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Weight-loss surgery reduces risk of diabetes

Weight-loss surgery reduces risk of diabetes
27th December 2015

A new study has shown that weight-loss surgery can have significant benefits for a wide range of health problems, including the risk of diabetes.

The research, led by a team at the London School of Hygiene & Tropical Medicine, found the procedure can reduce the risk of heart attacks and type 2 diabetes. In addition, it could also improve already existing conditions.

Along with researchers from University College London and the Bariatric Centre for Weight Management and Metabolic Surgery, they looked at primary care records and compared patients' weight, BMI and obesity-related illnesses. More than 3,800 bariatric surgery individuals were included in the study, along with a sample of control patients who did not have surgery.

Doctors analysed the patients for around 3.5 years and applied their findings to the UK's population. The team estimated that if the 1.4 million people believed to be morbidly obese had bariatric surgery, it could prevent 80,000 cases of hypertension, 40,000 cases of type 2 diabetes, and 5,000 heart attacks in just four years.

Having weight-loss surgery was found to significantly improve existing type 2 diabetes and reduce abnormally high blood pressure. The team predict that it could help 110,000 people with type 2 diabetes and 13,000 people with hypertension significantly improve their condition.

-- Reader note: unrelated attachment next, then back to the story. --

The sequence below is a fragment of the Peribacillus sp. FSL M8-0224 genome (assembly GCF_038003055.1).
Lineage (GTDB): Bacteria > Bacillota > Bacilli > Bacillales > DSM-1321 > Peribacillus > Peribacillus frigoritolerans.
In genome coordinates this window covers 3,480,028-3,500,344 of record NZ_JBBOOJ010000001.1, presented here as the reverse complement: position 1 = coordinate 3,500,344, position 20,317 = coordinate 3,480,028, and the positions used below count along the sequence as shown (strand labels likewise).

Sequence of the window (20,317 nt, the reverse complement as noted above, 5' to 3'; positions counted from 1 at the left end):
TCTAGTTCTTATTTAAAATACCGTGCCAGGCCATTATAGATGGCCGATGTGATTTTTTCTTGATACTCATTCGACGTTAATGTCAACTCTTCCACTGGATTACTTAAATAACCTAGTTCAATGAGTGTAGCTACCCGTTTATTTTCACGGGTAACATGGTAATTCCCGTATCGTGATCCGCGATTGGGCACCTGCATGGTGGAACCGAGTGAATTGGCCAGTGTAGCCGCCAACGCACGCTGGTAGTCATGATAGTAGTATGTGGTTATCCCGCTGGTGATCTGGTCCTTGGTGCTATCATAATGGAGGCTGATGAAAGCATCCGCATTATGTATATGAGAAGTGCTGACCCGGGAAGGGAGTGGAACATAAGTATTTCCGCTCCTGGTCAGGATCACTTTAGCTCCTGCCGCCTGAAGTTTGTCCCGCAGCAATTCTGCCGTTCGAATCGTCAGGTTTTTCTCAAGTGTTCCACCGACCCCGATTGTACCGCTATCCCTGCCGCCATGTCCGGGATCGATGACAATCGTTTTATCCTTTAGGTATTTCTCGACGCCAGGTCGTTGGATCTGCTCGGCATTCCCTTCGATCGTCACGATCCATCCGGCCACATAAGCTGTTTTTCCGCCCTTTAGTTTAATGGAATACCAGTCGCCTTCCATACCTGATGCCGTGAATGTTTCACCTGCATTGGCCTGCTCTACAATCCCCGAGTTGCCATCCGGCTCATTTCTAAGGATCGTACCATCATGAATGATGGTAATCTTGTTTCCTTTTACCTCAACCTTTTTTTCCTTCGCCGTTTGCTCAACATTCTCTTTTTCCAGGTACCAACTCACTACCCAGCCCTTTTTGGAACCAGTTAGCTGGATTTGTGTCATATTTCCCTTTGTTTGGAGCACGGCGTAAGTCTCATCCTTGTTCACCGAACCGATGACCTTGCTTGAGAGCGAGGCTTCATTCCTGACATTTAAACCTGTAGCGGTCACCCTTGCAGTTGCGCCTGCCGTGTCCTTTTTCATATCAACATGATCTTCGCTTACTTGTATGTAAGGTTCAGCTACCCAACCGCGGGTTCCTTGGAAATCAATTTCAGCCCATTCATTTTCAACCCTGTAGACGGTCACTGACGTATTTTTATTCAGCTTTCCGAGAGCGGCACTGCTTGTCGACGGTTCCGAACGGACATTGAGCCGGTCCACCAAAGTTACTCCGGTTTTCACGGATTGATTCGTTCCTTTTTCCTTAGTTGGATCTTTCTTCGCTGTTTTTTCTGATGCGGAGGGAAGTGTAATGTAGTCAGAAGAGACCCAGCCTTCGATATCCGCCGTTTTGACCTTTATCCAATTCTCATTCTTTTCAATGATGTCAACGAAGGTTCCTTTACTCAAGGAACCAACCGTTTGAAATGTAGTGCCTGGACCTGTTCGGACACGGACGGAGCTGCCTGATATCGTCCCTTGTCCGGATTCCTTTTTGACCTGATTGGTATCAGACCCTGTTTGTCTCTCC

Published in PLOS Medicine, the paper is the largest comprehensive study of longer-term outcomes post bariatric surgery in the UK.

Additionally, the study confirmed that the procedures stimulate dramatic and substantial weight loss which is sustained for at least four years, and suggested that gastric bypass and sleeve gastrectomy promote the most weight loss out of the different types of surgery. 

Lead author Dr Ian Douglas, from the London School of Hygiene & Tropical Medicine, called obesity one of the biggest health problems of the current generation.

He said: "Rates of cardiovascular disease, although slowly declining, are still alarmingly high[,] while type 2 diabetes is on the rise, affecting 3.5 million people in Britain. Finding effective ways to tackle the obesity crisis is therefore a key public health strategy."

According to the study, people having weight-loss surgery were 70 per cent less likely to have a heart attack, and those with type 2 diabetes were nine times more likely to see major improvements in their diabetes. 

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